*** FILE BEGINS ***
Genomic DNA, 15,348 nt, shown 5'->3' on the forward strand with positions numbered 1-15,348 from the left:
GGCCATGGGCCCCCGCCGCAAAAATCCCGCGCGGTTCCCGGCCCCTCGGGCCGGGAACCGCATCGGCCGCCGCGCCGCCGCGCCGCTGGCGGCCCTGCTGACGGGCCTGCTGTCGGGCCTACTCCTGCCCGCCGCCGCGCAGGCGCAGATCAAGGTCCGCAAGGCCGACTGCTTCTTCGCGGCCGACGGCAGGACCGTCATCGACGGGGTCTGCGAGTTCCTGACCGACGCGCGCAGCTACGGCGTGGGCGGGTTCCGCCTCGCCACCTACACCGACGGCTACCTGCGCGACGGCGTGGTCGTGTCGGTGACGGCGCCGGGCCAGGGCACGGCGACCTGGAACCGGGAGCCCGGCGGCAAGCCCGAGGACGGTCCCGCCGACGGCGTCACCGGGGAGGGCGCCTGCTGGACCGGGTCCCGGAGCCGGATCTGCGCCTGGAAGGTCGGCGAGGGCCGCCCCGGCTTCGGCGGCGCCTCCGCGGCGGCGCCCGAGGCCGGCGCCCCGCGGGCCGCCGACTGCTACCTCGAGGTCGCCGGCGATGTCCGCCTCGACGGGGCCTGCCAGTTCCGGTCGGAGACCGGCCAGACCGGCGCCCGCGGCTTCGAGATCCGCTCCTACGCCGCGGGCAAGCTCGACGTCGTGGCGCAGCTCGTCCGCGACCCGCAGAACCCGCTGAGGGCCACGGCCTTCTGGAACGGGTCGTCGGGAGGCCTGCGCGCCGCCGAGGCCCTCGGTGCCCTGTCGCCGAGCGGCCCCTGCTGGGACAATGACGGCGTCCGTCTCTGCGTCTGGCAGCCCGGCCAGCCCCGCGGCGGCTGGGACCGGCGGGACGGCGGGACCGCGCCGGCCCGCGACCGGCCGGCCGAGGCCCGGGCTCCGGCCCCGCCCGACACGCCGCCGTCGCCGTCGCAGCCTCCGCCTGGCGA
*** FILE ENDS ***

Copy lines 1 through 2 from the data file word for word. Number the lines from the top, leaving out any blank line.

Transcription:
Genomic DNA, 15,348 nt, shown 5'->3' on the forward strand with positions numbered 1-15,348 from the left:
GGCCATGGGCCCCCGCCGCAAAAATCCCGCGCGGTTCCCGGCCCCTCGGGCCGGGAACCGCATCGGCCGCCGCGCCGCCGCGCCGCTGGCGGCCCTGCTGACGGGCCTGCTGTCGGGCCTACTCCTGCCCGCCGCCGCGCAGGCGCAGATCAAGGTCCGCAAGGCCGACTGCTTCTTCGCGGCCGACGGCAGGACCGTCATCGACGGGGTCTGCGAGTTCCTGACCGACGCGCGCAGCTACGGCGTGGGCGGGTTCCGCCTCGCCACCTACACCGACGGCTACCTGCGCGACGGCGTGGTCGTGTCGGTGACGGCGCCGGGCCAGGGCACGGCGACCTGGAACCGGGAGCCCGGCGGCAAGCCCGAGGACGGTCCCGCCGACGGCGTCACCGGGGAGGGCGCCTGCTGGACCGGGTCCCGGAGCCGGATCTGCGCCTGGAAGGTCGGCGAGGGCCGCCCCGGCTTCGGCGGCGCCTCCGCGGCGGCGCCCGAGGCCGGCGCCCCGCGGGCCGCCGACTGCTACCTCGAGGTCGCCGGCGATGTCCGCCTCGACGGGGCCTGCCAGTTCCGGTCGGAGACCGGCCAGACCGGCGCCCGCGGCTTCGAGATCCGCTCCTACGCCGCGGGCAAGCTCGACGTCGTGGCGCAGCTCGTCCGCGACCCGCAGAACCCGCTGAGGGCCACGGCCTTCTGGAACGGGTCGTCGGGAGGCCTGCGCGCCGCCGAGGCCCTCGGTGCCCTGTCGCCGAGCGGCCCCTGCTGGGACAATGACGGCGTCCGTCTCTGCGTCTGGCAGCCCGGCCAGCCCCGCGGCGGCTGGGACCGGCGGGACGGCGGGACCGCGCCGGCCCGCGACCGGCCGGCCGAGGCCCGGGCTCCGGCCCCGCCCGACACGCCGCCGTCGCCGTCGCAGCCTCCGCCTGGCGA